A portfolio manager’s key responsibility is to sell your idea — whether it’s to incorporate innovations into the portfolio, to advocate for portfolio management processes or to champion the establishment of a portfolio. And one of the most powerful ways to sell is to have great presentation skills. The next time you have to present your portfolio strategy to executives or conduct a meeting, think about the simple acronym that can ensure SUCCESS:
I always think in terms of the outcome of my presentation or meeting first: what is the one thing you want to people to remember, do, think or feel differently as a result of your presentation.
· Now, work this core message until it’s clear and concise. As portfolio managers, we need to be experts at distilling a tremendous amount of information into the “critical few” points — think bullet points rather than paragraphs.
· Be aware that too much detail will cloud the message, cause confusion, and delay buy-in. Strip away the unnecessary elements and leave your audience with the essence.
· Don’t add jargon, industry-specific terms (i.e., technology or project management), or try to be too trendy. Spell out acronyms, and try to stay away from anything that requires a dictionary to interpret. I once had a project manager refer to a “wheelhouse,” and I had to look it up to see what it meant. For the record, it refers to “an area of expertise.” But ultimately, ask yourself: Do you want people to wonder what your message is? Or do you want them to quickly grasp it?
· Instead of just jumping into facts, keep the audience’s attention by opening and closing gaps in their knowledge. Put yourself in their shoes, and ask yourself, “What do they know, and what don’t they know?” Open with something they don’t know to grab their attention.
· Then, try to highlight a few ‘a-ha’s” and lead them to the desired outcome. Is your audience interested in the process, or just your portfolio inventory of the programs and projects? Highlight a few programs and projects with interesting facts rather than reviewing the entire list of programs and projects.
· Create curiosity, interest or concern in what you are going to tell them before you tell them. For example, you might say that it’s commonly thought that there are 100 critical projects within the portfolio, but your analysis show that it’s actually 10 critical projects. This way, you are also selling your value as a portfolio manager — anyone can come up with a list of projects, but only you can analyze and bring recommendations.
· Remove abstract language or ideas from your message, and replace them with concrete language or ideas (tied to a tangible/physical item that people can relate to).
· Use sensory language to paint a mental picture. Give an example.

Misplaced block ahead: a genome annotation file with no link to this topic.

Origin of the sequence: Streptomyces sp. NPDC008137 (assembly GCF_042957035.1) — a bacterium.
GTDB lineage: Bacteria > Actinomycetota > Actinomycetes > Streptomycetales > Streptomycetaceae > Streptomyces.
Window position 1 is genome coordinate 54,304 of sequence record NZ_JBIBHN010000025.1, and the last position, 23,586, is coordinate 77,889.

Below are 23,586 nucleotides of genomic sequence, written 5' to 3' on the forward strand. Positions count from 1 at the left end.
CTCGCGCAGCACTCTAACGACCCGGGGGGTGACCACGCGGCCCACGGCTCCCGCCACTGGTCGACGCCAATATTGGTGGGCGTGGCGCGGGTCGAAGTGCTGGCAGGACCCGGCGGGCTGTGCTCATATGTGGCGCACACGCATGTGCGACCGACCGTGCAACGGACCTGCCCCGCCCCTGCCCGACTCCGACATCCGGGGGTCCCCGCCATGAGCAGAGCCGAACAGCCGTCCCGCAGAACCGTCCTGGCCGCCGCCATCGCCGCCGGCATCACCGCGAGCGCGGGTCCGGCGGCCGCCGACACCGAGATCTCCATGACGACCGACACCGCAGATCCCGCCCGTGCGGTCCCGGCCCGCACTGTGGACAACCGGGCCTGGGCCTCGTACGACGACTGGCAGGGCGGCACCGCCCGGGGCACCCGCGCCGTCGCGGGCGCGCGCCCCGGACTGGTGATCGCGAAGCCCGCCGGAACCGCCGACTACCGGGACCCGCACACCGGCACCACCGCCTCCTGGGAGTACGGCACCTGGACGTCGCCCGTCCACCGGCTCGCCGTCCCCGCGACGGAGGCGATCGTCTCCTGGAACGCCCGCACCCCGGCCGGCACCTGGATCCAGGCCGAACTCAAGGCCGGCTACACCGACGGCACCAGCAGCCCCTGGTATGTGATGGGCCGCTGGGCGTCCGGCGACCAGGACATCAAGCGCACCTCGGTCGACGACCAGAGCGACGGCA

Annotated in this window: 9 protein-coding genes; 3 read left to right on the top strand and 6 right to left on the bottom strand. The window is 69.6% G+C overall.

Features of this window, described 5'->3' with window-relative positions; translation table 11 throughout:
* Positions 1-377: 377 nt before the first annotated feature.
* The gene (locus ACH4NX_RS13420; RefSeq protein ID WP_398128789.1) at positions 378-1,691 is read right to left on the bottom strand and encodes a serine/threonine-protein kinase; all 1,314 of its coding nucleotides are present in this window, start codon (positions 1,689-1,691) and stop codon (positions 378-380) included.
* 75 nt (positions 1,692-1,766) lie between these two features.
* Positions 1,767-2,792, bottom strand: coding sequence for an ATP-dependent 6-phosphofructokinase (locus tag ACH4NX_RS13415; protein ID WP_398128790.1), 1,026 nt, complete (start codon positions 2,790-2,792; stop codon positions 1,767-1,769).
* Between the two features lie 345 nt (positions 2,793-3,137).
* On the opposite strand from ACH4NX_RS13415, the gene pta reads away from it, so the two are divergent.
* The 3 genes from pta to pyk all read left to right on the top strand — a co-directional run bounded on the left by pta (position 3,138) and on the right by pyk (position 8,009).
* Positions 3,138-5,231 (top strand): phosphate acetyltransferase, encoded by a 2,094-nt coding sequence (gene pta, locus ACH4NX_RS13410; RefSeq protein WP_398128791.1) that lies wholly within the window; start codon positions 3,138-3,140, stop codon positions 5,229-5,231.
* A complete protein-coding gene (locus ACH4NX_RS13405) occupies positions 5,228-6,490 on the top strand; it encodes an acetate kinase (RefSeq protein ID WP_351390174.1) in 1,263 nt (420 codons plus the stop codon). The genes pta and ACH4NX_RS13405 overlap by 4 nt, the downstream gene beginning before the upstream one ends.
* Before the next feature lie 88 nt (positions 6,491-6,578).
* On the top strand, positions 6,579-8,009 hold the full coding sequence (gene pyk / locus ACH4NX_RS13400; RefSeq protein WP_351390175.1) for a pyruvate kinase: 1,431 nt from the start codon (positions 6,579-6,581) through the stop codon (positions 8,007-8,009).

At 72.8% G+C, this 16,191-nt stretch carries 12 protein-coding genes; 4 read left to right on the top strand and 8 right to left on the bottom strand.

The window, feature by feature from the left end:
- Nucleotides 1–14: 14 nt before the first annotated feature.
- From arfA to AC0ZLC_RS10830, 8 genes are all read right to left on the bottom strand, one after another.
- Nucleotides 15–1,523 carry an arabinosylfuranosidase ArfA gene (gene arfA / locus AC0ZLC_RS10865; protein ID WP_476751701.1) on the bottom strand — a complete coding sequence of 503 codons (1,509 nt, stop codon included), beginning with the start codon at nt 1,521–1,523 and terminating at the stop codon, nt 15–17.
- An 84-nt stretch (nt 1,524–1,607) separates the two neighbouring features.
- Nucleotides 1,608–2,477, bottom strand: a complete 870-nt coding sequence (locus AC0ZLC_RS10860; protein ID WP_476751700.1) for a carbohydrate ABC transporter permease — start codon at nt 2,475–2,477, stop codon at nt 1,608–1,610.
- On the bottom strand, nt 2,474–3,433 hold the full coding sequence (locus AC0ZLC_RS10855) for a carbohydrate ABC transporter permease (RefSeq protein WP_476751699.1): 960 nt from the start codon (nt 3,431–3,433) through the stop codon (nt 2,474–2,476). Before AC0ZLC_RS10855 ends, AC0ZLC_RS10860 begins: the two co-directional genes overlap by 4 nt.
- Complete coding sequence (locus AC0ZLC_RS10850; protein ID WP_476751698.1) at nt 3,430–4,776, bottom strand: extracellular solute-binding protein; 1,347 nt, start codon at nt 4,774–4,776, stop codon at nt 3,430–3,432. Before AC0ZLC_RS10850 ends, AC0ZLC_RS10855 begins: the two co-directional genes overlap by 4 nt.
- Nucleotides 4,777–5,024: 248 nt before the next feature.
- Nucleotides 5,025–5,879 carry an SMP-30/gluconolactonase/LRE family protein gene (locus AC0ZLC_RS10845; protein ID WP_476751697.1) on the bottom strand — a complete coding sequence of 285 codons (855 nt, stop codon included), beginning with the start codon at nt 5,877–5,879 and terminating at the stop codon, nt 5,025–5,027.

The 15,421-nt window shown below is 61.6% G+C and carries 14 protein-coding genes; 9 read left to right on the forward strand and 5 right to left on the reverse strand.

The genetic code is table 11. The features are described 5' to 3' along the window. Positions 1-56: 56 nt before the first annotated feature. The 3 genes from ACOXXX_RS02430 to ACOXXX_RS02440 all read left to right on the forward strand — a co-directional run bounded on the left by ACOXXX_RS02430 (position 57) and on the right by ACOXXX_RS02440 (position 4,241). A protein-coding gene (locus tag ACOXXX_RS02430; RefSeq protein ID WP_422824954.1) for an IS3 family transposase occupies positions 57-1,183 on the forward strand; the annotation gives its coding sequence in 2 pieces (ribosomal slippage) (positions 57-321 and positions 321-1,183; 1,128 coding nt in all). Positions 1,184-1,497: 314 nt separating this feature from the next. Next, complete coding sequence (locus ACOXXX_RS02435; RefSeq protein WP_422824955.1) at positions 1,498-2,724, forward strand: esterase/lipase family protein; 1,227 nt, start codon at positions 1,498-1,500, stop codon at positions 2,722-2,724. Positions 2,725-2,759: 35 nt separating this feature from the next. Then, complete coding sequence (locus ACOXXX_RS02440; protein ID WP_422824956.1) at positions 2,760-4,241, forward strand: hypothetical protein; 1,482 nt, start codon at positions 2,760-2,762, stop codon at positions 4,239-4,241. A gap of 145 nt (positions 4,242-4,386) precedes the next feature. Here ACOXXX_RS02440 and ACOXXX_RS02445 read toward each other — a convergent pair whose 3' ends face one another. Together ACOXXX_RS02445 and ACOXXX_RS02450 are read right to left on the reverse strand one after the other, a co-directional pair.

· When selling a new portfolio management process, say “good portfolio management is like having a well-balanced 401k.”
Use “good statistics” — ones that aid a decision or shape an opinion and humanize your statistics by bringing them closer to people’s day-to-day experience.
Make the statistics or examples relevant by placing them into the frame of everyday life. For example: “I compare the portfolio roadmap to having a detailed guide for a trip from NY to LA so that every major stop can be accounted for.”
· Don’t rely solely on logic to sell your presentation.
· Create empathy for specific individuals affected by what you are trying to sell. Say things such as: “Given that it currently takes five people two weeks to manually put together the reports needed, my new portfolio management process will now free up three people and reduce the time to five days.”
· Show that your ideas are associated with things people already care about. Within a large company, that may be increasing efficiency, increasing shareholder value, meeting compliance and regulatory demands and increasing employee satisfaction.
· Use stories so your message relates to the audience and reflects your core message. Use specific examples, preferably yours, of why it’s worked (i.e., “When I worked at our competitor’s and implemented this portfolio management process, it resulted in an increased ROI from 50 percent to 85 percent within six months.”). Another thing that works well: A brief acknowledgement that your method is a best practice within the industry, based on your extensive research.
· Finally, don’t forget that the story should have emotional elements and draw from the other SUCCESS principles.
What are your tips for successfully presenting portfolio management to stakeholders?
A relatively new but increasingly important role is emerging: the chief strategy officer (CSO). From Starbucks to Siemens, many organizations now have a designated CSO.
A CSO can be defined as an executive responsible for assisting the CEO with identifying, communicating, executing and sustaining strategic initiatives -- basically, what a portfolio manager does.
And I would argue that the next CSOs will come through the portfolio management ranks.
Strategy itself is about renewal, and renewal is achieved through transformation. Therefore, a key part of strategy is innovation. That's not just technical or product innovation. It's also managerial, organizational and process innovation implemented through portfolios (and of course, the corresponding projects and programs).